The news you need to know this week

Welcome to the latest edition of our update on the news you need to know and how it affects you and the communities we serve. Every couple of weeks we send out an e-mail featuring important updates, and you can sign up below! As always, thank you for your support of APLA Health, and please share this with others who may be interested.


We need your input. Help California End the Epidemic!


The California HIV/AIDS Policy Research Centers, together with viral hepatitis and STD partner organizations, have launched a community-driven effort to help the state end the HIV and hepatitis C epidemics and significantly reduce the incidence of STDs. And we need your help.

Since 2014, several cities, counties, and states have announced Ending the Epidemic plans to end the HIV and hepatitis C epidemics and address the growing epidemic of STDs. Unlike other plans drafted primarily by and for public health officials, these Ending the Epidemic plans were developed and implemented with leadership from all impacted communities.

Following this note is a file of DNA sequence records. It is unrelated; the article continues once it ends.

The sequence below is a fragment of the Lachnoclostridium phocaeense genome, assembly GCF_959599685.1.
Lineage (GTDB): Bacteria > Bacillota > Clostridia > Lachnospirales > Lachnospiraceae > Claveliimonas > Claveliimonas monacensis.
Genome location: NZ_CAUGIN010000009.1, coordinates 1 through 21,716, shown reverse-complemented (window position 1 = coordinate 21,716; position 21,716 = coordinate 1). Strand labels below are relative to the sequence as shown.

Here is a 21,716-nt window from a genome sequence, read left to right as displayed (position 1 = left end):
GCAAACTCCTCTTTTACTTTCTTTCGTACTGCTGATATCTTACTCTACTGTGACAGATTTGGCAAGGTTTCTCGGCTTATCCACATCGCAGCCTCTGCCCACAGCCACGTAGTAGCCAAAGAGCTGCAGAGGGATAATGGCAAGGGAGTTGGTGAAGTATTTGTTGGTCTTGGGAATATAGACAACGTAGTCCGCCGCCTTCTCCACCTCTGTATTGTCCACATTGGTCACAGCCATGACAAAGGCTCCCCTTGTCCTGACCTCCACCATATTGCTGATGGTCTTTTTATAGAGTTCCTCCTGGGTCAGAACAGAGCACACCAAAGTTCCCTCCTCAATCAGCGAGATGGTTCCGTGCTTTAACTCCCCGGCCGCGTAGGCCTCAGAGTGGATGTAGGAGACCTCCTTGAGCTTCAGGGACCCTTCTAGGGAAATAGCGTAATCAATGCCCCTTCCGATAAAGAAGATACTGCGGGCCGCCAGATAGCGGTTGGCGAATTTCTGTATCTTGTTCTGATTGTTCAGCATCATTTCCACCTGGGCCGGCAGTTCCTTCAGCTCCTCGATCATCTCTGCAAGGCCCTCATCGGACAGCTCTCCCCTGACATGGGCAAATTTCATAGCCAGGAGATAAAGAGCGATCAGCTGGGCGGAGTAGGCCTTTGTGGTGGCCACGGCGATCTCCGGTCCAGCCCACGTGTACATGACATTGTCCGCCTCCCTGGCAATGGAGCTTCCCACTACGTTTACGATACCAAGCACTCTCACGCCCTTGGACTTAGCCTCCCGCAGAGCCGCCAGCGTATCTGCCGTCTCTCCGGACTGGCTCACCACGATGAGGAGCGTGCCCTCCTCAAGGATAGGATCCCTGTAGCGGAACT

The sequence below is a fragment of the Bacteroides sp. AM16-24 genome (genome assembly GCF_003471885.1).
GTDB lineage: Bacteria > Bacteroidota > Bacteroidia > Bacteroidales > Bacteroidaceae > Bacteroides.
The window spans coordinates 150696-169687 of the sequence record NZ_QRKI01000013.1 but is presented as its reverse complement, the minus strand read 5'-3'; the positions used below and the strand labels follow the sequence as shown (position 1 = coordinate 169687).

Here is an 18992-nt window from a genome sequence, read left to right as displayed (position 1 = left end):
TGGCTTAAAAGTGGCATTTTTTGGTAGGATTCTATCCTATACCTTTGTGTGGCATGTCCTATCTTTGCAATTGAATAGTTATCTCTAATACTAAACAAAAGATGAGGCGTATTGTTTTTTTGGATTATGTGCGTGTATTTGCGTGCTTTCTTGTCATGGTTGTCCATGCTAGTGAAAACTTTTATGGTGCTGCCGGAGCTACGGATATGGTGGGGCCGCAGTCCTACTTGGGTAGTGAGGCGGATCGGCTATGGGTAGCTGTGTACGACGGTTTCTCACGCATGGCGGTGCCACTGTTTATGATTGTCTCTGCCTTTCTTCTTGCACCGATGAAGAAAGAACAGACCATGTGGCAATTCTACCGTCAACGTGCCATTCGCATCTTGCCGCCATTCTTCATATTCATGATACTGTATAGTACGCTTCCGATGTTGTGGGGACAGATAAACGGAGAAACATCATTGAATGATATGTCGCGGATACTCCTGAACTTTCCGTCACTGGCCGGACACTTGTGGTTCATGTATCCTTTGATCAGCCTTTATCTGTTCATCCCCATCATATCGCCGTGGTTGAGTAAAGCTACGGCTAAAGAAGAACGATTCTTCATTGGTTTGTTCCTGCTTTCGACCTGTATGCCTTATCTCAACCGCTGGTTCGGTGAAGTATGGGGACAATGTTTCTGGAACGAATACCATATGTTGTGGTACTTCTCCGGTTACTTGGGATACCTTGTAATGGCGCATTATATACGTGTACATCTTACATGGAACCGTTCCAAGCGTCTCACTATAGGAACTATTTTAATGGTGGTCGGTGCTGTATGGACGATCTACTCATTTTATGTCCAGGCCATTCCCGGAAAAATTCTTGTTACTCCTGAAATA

It is time for California to develop its own Ending the Epidemic plan! We are seeking broad community input and recommendations on key Ending the Epidemic strategies, especially activities that would be considered game-changers. Game-changer activities may include new policies and programs, changes to existing policies and programs, or other efforts that would help dramatically reduce the incidence of HIV, hepatitis C, and STDs.

The Policy Research Centers will compile these and other recommendations into a report to present to the new governor who takes office in January 2019. The report will help inform the development and implementation of a statewide Ending the Epidemic plan.

We want your input! Please complete the Ending the Epidemics community survey here. And feel free to share this information with your networks.

Thanks in advance for your help! If you have any questions, please contact Ryan Clary at

The Policy Research Centers are funded by the University of California HIV/AIDS Research Program, out of the UC President’s office in Oakland. APLA Health is a participating partner in the Centers, along with the Los Angeles LGBT Center, UCLA, Project Inform in San Francisco, the San Francisco AIDS Foundation, and UCSF.

Covered California Premiums Expected to Increase 8.7% in 2019